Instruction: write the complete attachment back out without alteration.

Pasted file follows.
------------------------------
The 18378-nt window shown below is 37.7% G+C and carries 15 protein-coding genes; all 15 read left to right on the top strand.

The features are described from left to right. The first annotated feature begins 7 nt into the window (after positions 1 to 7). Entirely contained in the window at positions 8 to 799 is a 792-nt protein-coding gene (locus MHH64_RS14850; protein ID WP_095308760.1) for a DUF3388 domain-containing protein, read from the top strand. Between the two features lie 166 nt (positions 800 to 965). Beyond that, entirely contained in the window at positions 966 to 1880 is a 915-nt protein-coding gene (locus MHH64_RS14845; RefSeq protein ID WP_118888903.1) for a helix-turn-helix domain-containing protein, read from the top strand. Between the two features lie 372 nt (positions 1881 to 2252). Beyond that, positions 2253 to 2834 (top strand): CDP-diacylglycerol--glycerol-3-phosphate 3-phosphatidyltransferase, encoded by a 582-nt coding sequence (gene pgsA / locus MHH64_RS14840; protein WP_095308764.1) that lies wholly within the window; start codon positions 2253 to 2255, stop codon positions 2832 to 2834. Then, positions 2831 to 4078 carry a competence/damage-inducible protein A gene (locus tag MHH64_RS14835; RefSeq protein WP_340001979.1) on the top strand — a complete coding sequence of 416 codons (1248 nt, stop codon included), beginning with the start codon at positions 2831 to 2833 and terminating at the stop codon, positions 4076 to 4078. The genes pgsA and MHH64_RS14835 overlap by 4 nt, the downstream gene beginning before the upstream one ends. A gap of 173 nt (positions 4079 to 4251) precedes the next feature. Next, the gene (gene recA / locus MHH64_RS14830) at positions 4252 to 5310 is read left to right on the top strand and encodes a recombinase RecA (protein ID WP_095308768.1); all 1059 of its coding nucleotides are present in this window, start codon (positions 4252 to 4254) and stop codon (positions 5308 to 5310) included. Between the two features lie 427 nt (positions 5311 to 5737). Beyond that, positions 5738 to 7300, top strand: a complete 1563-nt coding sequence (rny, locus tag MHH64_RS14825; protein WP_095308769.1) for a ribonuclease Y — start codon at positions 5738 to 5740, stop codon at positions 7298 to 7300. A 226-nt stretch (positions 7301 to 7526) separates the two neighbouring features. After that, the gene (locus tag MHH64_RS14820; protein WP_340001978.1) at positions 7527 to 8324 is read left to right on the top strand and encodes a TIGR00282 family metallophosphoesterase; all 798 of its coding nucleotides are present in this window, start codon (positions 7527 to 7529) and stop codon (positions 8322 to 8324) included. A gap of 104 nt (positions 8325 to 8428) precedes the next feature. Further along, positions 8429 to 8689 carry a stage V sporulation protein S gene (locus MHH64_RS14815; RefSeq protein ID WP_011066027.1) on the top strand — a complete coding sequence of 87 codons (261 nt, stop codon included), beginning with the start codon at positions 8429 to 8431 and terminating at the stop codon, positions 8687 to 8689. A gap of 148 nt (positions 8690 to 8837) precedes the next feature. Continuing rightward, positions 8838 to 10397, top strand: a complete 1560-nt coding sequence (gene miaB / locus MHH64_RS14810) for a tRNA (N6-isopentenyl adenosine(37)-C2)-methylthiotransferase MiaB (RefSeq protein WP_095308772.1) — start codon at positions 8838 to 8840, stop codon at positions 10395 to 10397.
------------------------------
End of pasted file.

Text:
The 18378-nt window shown below is 37.7% G+C and carries 15 protein-coding genes; all 15 read left to right on the top strand.

The features are described from left to right. The first annotated feature begins 7 nt into the window (after positions 1 to 7). Entirely contained in the window at positions 8 to 799 is a 792-nt protein-coding gene (locus MHH64_RS14850; protein ID WP_095308760.1) for a DUF3388 domain-containing protein, read from the top strand. Between the two features lie 166 nt (positions 800 to 965). Beyond that, entirely contained in the window at positions 966 to 1880 is a 915-nt protein-coding gene (locus MHH64_RS14845; RefSeq protein ID WP_118888903.1) for a helix-turn-helix domain-containing protein, read from the top strand. Between the two features lie 372 nt (positions 1881 to 2252). Beyond that, positions 2253 to 2834 (top strand): CDP-diacylglycerol--glycerol-3-phosphate 3-phosphatidyltransferase, encoded by a 582-nt coding sequence (gene pgsA / locus MHH64_RS14840; protein WP_095308764.1) that lies wholly within the window; start codon positions 2253 to 2255, stop codon positions 2832 to 2834. Then, positions 2831 to 4078 carry a competence/damage-inducible protein A gene (locus tag MHH64_RS14835; RefSeq protein WP_340001979.1) on the top strand — a complete coding sequence of 416 codons (1248 nt, stop codon included), beginning with the start codon at positions 2831 to 2833 and terminating at the stop codon, positions 4076 to 4078. The genes pgsA and MHH64_RS14835 overlap by 4 nt, the downstream gene beginning before the upstream one ends. A gap of 173 nt (positions 4079 to 4251) precedes the next feature. Next, the gene (gene recA / locus MHH64_RS14830) at positions 4252 to 5310 is read left to right on the top strand and encodes a recombinase RecA (protein ID WP_095308768.1); all 1059 of its coding nucleotides are present in this window, start codon (positions 4252 to 4254) and stop codon (positions 5308 to 5310) included. Between the two features lie 427 nt (positions 5311 to 5737). Beyond that, positions 5738 to 7300, top strand: a complete 1563-nt coding sequence (rny, locus tag MHH64_RS14825; protein WP_095308769.1) for a ribonuclease Y — start codon at positions 5738 to 5740, stop codon at positions 7298 to 7300. A 226-nt stretch (positions 7301 to 7526) separates the two neighbouring features. After that, the gene (locus tag MHH64_RS14820; protein WP_340001978.1) at positions 7527 to 8324 is read left to right on the top strand and encodes a TIGR00282 family metallophosphoesterase; all 798 of its coding nucleotides are present in this window, start codon (positions 7527 to 7529) and stop codon (positions 8322 to 8324) included. A gap of 104 nt (positions 8325 to 8428) precedes the next feature. Further along, positions 8429 to 8689 carry a stage V sporulation protein S gene (locus MHH64_RS14815; RefSeq protein ID WP_011066027.1) on the top strand — a complete coding sequence of 87 codons (261 nt, stop codon included), beginning with the start codon at positions 8429 to 8431 and terminating at the stop codon, positions 8687 to 8689. A gap of 148 nt (positions 8690 to 8837) precedes the next feature. Continuing rightward, positions 8838 to 10397, top strand: a complete 1560-nt coding sequence (gene miaB / locus MHH64_RS14810) for a tRNA (N6-isopentenyl adenosine(37)-C2)-methylthiotransferase MiaB (RefSeq protein WP_095308772.1) — start codon at positions 8838 to 8840, stop codon at positions 10395 to 10397.